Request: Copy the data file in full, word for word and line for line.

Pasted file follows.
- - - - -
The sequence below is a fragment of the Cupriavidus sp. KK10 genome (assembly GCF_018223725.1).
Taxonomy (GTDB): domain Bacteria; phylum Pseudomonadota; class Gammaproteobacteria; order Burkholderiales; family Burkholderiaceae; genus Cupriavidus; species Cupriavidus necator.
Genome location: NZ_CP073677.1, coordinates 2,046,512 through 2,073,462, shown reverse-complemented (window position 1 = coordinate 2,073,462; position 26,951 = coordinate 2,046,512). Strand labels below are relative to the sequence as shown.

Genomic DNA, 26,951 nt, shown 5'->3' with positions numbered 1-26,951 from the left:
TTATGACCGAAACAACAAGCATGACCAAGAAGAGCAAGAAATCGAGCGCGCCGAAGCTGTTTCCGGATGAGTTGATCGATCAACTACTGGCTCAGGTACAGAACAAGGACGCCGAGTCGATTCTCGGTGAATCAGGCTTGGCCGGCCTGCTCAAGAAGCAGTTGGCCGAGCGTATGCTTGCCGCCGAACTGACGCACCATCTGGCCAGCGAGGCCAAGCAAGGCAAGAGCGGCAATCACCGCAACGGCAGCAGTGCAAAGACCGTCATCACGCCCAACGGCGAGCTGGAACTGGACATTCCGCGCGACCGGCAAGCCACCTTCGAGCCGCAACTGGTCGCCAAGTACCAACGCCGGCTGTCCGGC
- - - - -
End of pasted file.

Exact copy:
The sequence below is a fragment of the Cupriavidus sp. KK10 genome (assembly GCF_018223725.1).
Taxonomy (GTDB): domain Bacteria; phylum Pseudomonadota; class Gammaproteobacteria; order Burkholderiales; family Burkholderiaceae; genus Cupriavidus; species Cupriavidus necator.
Genome location: NZ_CP073677.1, coordinates 2,046,512 through 2,073,462, shown reverse-complemented (window position 1 = coordinate 2,073,462; position 26,951 = coordinate 2,046,512). Strand labels below are relative to the sequence as shown.

Genomic DNA, 26,951 nt, shown 5'->3' with positions numbered 1-26,951 from the left:
TTATGACCGAAACAACAAGCATGACCAAGAAGAGCAAGAAATCGAGCGCGCCGAAGCTGTTTCCGGATGAGTTGATCGATCAACTACTGGCTCAGGTACAGAACAAGGACGCCGAGTCGATTCTCGGTGAATCAGGCTTGGCCGGCCTGCTCAAGAAGCAGTTGGCCGAGCGTATGCTTGCCGCCGAACTGACGCACCATCTGGCCAGCGAGGCCAAGCAAGGCAAGAGCGGCAATCACCGCAACGGCAGCAGTGCAAAGACCGTCATCACGCCCAACGGCGAGCTGGAACTGGACATTCCGCGCGACCGGCAAGCCACCTTCGAGCCGCAACTGGTCGCCAAGTACCAACGCCGGCTGTCCGGC